May 252014
 

I’m writing for tomorrow.  It’s safe to drink Portland water again, without treating it with alcohol. ;-)  I’m surprised that I functioned at all yesterday, as tired as I was.  Today, I still am a bit foggy.  It can be difficult to find interesting material on a holiday weekend.  Day 33.

Late (early) update:

I overslept again.

Jig Zone Puzzle:

Today’s took me 2:55 (average 4:45).  To do it, click here.  How did you do?

Short Takes:

From Daily Kos: In April, the Mustang, Oklahoma school board announced they had voted to to implement a Bible course developed by the president of Hobby Lobby, Steve Green.

Daily Kos user ProgLegs shared the news report:

Mustang will be the only public school district in the state to pilot the program.  Green hopes the course, which teaches about the "narrative, history, and impact" of the Bible, will be in "hundreds" of schools in 2015 and thousands the year after.

Now new information has come to light that Hobby Lobby president Steve Green met privately with school board members, which appears to be a clear violation of the Oklahoma Open Meetings Act:

Authentic Christians respect the law. If their conscience demands they break it, they do so openly, standing ready to suffer the consequences for their protest, just as Jesus did. Republican Supply-side pseudo-Christians consider themselves above the law they demand everyone else follows, while they violate it themselves in secret.

From NY Times: A man who had shot to death his four young children, for reasons known only to him, sat in the wooden chair reserved for him at the Riverbend Maximum Security Institution in Nashville. His body was strapped tight and his head was freshly shaved, to enhance the conductivity.

I could see him, but he could not see me. We sat perhaps 30 feet apart, on opposite sides of a one-way glass partition that separated those who would walk away that September night in 2007 from one man who would not.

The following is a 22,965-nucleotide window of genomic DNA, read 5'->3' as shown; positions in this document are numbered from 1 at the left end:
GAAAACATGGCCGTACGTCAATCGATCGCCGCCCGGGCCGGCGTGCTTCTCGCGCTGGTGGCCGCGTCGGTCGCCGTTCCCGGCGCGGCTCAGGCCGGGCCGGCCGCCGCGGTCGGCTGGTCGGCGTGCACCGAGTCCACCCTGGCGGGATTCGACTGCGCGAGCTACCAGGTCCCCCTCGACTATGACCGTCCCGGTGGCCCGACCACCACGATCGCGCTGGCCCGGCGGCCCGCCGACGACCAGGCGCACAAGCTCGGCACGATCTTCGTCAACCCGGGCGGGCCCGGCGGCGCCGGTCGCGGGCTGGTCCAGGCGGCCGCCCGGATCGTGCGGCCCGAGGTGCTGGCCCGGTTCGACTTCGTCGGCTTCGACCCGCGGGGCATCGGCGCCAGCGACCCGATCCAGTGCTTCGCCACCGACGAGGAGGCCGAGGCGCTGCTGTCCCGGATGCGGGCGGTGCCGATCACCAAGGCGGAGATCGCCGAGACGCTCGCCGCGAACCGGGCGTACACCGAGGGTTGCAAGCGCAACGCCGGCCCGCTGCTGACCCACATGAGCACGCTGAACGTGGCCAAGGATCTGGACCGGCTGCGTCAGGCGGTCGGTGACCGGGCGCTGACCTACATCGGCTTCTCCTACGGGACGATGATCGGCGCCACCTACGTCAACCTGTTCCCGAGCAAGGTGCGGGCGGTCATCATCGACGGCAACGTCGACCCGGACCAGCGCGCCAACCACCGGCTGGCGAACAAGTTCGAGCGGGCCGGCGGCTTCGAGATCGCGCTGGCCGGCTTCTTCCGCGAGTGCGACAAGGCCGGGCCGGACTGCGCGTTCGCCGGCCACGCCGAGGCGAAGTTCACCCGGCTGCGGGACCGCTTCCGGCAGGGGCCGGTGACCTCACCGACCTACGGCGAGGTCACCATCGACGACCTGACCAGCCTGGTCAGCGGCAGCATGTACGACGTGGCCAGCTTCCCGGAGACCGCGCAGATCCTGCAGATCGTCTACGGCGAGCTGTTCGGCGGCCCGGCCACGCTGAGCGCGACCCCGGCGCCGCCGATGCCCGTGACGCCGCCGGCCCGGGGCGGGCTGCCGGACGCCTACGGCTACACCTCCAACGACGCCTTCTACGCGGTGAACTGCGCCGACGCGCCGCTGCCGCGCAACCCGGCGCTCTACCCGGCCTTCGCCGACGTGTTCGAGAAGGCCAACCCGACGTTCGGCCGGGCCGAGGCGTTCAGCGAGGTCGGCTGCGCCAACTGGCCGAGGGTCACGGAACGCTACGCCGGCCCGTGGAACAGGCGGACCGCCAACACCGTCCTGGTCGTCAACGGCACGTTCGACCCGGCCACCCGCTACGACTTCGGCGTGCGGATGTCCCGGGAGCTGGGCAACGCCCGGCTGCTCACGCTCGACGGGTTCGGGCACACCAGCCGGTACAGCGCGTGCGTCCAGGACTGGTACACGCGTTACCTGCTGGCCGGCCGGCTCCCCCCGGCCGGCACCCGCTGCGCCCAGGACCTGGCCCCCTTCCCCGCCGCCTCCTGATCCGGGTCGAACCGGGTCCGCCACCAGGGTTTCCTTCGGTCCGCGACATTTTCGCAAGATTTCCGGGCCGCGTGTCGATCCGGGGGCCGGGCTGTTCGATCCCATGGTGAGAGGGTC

The electric chair had not been used in Tennessee since 1960, a reflection of a nation’s discomfort with a procedure that had come to be seen as gruesome, if not cruel. But the condemned man, Daryl Holton, 45, had been given a choice between lethal injection and electrocution. To the dismay of prison officials, he had chosen the latter — again, for reasons known only to him.

Perhaps he preferred the quicker torture of feeling his eyeballs fry and pop out to the longer term torture of feeling like his body is on fire for several minutes. What does this say about those who debate how we torture people to death instead of joining the civilized world community that has evolved beyond such barbarity?

From TPM: Earlier this week Rep. Ted Yoho’s (R-FL) 2012 comments surfaced. "I’ve had some radical ideas about voting and it’s probably not a good time to tell them, but you used to have to be a property owner to vote," he told a cheering audience.

Alexander Keyssar, Stirling Professor of History and Social Policy at Harvard University and a member of the Scholars Strategy Network, weighed in on the multitude of reasons why Yoho (pictured, right) is just plain wrong:

Congressman Ted Yoho’s interest in re-imposing property requirements to vote is yet another sign of his party’s interest in rolling back two centuries of progress in American political life. Property requirements were, indeed, the norm for the first several decades of our history (as were gender and racial restrictions), but they were overturned almost everywhere by the middle of the nineteenth century.

Today’s Republican Party would like nothing better than kick both civil rights and voting rights back into the 1800s.

Cartoon:

0525Cartoon

How long must we wait before more Republican 1% criminals are convicted?

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  25 Responses to “Open Thread–5/25/2014”

  1. 3:05 I guess I took a tern for the worst or is it an erne?

  2. Glad you can drink the water safely again. Congrats on Day 33! You've made it over a major hump.

    Daily Kos ~ They hide their sins under the cover of darkness. They sneak around because they know what they're doing is wrong.

    NY Times ~ Who knows?

    TPM ~ They would also like to roll back workers' rights to the 1800s.

    Cartoon ~ Their punishment didn't really fit their crimes though.